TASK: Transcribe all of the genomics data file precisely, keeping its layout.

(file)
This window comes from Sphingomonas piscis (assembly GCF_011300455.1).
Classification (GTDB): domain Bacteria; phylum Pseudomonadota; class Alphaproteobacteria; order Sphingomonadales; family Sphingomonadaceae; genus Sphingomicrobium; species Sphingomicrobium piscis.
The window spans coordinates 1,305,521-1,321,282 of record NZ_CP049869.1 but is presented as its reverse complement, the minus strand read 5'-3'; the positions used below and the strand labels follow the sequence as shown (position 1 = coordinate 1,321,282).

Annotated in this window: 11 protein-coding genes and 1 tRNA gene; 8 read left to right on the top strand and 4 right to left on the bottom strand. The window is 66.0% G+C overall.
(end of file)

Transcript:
This window comes from Sphingomonas piscis (assembly GCF_011300455.1).
Classification (GTDB): domain Bacteria; phylum Pseudomonadota; class Alphaproteobacteria; order Sphingomonadales; family Sphingomonadaceae; genus Sphingomicrobium; species Sphingomicrobium piscis.
The window spans coordinates 1,305,521-1,321,282 of record NZ_CP049869.1 but is presented as its reverse complement, the minus strand read 5'-3'; the positions used below and the strand labels follow the sequence as shown (position 1 = coordinate 1,321,282).

Annotated in this window: 11 protein-coding genes and 1 tRNA gene; 8 read left to right on the top strand and 4 right to left on the bottom strand. The window is 66.0% G+C overall.